Recently, we reviewed the Singapore High Court decision of TMT v The Royal Bank of Scotland [2017] SGHC 21 in which an arbitration agreement that designated an inapplicable arbitral institution was found incapable of being performed. The Singapore High Court had another occasion in KVC Rice Intertrade Co Ltd v Asian Mineral Resources Pte Ltd [2017] SGHC 32 to revisit how to treat a pathological arbitration clause.

Background

This was a case involving two separate disputes where the plaintiffs, KVC Rice and Tanasan Rice each agreed to sell 5,000 metric tons of rice in consignments to defendant, Asian Mineral. The defendant withheld payment for the fifth consignments of rice alleging that plaintiffs gave a 15% discount to defendant. Plaintiffs denied ever giving such discount to defendant and both plaintiffs claimed that they had delivered the fifth consignment. Defendant on the other hand did not make payment even on the discounted rate, alleging it had not received the fifth consignment.

The contracts between the parties were identical save for the price and one word in the arbitration clause:

KVC Rice Contract

The Seller and the Buyer agree that all disputes arising out of or in connection with this agreement that cannot be settled by discussion and mutual agreement shall be referred to and finally resolved by arbitration as per Indian Contract Rules.

Tanasan Rice Contract

The Seller and the Buyer agree that all disputes arising out of or in connection with this agreement that cannot be settled by discussion and mutual agreement shall be referred to and finally resolved by arbitration as per Singapore Contract Rules.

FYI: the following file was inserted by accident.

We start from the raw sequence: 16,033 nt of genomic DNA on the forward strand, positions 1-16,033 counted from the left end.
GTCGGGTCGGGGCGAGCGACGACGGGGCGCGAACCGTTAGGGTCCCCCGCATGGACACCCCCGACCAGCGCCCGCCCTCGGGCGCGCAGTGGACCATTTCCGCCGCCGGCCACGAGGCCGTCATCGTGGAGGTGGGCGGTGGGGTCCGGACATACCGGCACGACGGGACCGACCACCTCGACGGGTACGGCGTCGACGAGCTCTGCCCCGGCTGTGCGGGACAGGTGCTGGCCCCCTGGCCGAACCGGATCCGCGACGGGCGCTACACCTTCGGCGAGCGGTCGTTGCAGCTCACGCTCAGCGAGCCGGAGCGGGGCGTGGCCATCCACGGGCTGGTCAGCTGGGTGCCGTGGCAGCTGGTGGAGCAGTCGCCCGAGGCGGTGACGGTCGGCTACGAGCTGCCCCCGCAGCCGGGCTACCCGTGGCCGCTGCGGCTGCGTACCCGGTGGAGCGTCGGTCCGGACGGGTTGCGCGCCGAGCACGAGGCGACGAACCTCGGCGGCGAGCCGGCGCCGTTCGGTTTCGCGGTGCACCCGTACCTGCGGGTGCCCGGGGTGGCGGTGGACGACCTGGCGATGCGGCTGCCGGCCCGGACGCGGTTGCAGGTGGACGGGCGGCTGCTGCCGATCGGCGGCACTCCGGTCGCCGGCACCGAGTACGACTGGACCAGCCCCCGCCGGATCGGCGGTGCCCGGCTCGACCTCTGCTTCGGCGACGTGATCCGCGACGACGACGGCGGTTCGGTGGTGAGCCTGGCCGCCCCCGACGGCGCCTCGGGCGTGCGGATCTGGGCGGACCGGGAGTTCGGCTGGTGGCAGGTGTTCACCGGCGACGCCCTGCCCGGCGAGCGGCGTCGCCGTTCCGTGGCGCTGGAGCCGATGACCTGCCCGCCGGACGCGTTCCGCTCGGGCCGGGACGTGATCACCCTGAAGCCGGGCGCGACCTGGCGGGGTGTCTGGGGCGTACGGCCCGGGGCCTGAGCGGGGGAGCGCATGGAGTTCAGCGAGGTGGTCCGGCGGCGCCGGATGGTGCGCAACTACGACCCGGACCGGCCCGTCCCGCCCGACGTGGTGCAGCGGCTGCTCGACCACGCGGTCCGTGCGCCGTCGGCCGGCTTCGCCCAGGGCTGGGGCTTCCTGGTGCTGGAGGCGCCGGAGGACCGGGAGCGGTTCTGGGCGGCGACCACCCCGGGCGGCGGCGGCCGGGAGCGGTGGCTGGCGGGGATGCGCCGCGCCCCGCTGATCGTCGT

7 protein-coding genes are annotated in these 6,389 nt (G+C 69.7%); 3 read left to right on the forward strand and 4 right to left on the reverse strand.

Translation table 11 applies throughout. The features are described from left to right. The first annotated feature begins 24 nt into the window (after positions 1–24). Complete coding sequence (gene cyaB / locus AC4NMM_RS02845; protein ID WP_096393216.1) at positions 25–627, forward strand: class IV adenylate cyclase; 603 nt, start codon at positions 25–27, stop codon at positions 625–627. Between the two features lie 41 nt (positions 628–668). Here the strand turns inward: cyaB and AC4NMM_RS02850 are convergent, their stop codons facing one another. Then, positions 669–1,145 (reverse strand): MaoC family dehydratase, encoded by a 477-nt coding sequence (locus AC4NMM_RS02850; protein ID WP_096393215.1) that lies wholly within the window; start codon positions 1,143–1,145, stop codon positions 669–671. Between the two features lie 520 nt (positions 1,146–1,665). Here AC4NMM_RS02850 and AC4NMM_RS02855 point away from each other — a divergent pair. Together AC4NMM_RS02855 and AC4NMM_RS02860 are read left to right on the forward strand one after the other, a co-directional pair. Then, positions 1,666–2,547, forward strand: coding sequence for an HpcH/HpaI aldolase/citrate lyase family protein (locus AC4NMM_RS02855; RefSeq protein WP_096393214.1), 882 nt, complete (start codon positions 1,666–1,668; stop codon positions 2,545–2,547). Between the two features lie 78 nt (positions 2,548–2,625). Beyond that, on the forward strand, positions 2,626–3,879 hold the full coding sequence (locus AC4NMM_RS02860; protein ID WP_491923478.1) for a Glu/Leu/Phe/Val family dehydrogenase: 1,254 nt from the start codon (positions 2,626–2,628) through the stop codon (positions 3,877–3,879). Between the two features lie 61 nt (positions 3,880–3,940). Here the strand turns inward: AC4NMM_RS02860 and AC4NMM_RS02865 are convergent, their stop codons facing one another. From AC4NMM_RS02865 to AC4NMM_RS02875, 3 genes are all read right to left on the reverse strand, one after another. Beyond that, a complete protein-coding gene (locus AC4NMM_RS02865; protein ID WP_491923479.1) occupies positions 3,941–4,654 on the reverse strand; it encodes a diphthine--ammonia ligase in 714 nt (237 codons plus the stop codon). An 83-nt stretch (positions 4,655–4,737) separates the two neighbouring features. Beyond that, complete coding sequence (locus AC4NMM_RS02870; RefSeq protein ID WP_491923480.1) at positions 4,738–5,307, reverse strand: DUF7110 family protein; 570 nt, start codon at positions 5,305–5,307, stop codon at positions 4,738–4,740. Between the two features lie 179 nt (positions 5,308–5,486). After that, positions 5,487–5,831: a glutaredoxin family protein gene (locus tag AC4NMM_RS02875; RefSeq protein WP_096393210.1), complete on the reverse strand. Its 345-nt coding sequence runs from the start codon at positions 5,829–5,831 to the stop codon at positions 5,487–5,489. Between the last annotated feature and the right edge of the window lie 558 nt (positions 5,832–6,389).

Plaintiffs made attempts to pursue arbitration, only to be met with rejection by the defendant. Plaintiffs then brought Singapore court proceedings on the basis that the two arbitration clauses were pathological clauses because the clauses did not refer to any existing or known procedural rules and did not specify the seat or law of the arbitration. Accordingly, it was impossible to give effect to the intention of the parties. Defendant argued that the arbitration clauses were not unworkable, and sought a stay of court proceedings in favour of arbitration.

Court's findings - Arbitration agreements not incapable of being performed

Under section 6 of the International Arbitration Act, where the Court finds on a prima facie basis that the arbitration agreement is not "null and void, inoperative or incapable of being performed", court proceedings are to be stayed in favour of arbitration.

The Singapore High Court found that a bare arbitration clause which merely provides for submission of dispute to arbitration without specifying the place of the arbitration, the number of arbitrators or the method for establishing the arbitral tribunal remains a valid and binding arbitration agreement if the parties have evinced a clear intention to settle any dispute by arbitration.